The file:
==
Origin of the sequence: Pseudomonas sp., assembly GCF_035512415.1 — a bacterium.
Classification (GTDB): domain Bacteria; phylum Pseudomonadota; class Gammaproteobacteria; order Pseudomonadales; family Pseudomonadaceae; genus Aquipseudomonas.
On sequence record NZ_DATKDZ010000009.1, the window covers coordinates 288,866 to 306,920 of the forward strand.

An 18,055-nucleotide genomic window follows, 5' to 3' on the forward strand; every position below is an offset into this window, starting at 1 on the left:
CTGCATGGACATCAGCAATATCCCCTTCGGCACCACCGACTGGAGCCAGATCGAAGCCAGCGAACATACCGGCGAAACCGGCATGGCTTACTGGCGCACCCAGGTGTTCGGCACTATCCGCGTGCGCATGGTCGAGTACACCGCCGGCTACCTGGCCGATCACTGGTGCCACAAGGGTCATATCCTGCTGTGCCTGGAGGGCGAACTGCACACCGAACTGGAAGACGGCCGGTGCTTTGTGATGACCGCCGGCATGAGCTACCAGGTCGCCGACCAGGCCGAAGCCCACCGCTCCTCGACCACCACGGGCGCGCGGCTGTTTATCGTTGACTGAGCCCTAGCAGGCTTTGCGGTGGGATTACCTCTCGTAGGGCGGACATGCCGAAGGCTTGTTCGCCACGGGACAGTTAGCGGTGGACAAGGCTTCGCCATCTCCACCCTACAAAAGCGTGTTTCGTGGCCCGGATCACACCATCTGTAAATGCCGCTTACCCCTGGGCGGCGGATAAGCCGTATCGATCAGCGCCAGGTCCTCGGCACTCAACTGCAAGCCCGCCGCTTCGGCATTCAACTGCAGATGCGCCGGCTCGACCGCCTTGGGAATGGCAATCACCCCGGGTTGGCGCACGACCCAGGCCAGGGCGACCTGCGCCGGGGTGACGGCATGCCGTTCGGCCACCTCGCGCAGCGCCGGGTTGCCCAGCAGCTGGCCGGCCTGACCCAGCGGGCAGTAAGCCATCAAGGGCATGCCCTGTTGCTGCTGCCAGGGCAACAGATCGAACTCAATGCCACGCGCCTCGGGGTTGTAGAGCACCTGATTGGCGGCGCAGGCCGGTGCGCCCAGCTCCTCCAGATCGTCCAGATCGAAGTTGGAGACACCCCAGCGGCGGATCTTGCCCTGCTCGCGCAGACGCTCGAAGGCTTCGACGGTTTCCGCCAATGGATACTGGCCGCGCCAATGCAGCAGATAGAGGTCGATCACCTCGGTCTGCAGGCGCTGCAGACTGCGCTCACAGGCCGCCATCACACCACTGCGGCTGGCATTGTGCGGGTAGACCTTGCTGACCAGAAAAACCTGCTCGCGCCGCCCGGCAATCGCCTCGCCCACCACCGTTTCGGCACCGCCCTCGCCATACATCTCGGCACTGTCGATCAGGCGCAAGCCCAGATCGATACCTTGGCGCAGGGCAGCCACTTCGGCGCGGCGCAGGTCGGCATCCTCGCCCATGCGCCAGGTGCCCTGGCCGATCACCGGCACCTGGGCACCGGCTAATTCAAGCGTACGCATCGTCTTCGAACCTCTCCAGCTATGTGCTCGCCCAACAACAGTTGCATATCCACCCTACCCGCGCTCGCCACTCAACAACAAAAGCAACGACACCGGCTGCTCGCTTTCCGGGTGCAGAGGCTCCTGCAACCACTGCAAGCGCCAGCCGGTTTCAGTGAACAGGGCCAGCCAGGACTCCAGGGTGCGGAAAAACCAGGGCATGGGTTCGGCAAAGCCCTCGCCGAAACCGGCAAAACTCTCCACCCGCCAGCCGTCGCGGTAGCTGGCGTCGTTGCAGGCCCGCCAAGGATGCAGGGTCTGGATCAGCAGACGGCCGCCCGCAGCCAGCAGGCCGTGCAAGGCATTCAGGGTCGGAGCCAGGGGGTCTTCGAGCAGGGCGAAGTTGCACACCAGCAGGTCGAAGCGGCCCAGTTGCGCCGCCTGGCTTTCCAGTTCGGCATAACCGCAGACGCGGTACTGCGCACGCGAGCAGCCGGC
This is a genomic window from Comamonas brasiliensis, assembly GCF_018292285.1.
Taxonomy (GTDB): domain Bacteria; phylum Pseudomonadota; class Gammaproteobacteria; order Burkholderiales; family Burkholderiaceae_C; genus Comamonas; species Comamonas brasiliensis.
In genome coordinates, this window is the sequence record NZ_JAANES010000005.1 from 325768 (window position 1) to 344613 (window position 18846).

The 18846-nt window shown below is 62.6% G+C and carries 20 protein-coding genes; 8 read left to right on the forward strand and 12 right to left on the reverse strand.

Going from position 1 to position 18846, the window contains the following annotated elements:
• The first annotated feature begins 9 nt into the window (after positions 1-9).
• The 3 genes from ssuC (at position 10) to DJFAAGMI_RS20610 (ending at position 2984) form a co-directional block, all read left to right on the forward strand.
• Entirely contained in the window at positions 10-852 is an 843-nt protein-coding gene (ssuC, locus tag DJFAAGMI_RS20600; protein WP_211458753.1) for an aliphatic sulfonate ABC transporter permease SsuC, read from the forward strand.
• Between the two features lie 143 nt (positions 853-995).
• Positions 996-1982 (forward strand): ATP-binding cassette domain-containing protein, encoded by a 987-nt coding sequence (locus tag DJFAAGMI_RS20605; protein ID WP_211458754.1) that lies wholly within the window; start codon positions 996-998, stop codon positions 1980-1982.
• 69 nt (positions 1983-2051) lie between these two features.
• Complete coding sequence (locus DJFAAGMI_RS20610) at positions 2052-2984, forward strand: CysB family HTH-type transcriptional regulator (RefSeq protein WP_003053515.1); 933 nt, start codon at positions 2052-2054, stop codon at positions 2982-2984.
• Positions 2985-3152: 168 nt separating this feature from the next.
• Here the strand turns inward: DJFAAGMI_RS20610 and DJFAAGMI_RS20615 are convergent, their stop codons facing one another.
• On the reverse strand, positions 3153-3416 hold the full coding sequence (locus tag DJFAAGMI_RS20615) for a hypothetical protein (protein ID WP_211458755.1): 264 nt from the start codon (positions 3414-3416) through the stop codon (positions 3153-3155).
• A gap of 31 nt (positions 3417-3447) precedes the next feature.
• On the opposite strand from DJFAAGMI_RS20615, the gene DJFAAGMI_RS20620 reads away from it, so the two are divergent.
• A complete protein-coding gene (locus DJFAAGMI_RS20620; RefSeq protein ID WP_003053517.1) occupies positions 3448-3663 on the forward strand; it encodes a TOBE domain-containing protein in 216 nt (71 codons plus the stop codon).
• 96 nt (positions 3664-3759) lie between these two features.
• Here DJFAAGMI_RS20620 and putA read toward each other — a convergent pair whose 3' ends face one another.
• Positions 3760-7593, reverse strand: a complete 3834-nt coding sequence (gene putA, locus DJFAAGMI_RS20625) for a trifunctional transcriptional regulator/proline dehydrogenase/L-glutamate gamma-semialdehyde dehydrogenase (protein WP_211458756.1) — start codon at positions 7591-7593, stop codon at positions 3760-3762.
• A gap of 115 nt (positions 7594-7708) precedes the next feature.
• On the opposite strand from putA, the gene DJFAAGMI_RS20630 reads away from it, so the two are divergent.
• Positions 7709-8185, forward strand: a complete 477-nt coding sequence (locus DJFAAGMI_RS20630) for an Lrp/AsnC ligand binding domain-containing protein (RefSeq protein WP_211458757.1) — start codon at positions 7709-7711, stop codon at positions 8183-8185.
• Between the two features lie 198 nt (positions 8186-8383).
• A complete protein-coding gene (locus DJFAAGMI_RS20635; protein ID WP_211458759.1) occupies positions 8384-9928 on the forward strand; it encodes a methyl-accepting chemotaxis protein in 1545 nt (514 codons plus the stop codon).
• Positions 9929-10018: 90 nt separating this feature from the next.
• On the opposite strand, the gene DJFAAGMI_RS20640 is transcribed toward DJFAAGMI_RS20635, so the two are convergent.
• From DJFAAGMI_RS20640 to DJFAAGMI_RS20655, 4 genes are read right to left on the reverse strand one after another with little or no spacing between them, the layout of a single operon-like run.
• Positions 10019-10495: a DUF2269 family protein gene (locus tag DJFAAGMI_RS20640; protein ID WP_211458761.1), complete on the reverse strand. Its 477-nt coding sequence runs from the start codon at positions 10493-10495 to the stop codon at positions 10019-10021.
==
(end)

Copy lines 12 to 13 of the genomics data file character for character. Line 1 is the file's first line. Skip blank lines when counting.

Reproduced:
• The 3 genes from ssuC (at position 10) to DJFAAGMI_RS20610 (ending at position 2984) form a co-directional block, all read left to right on the forward strand.
• Entirely contained in the window at positions 10-852 is an 843-nt protein-coding gene (ssuC, locus tag DJFAAGMI_RS20600; protein WP_211458753.1) for an aliphatic sulfonate ABC transporter permease SsuC, read from the forward strand.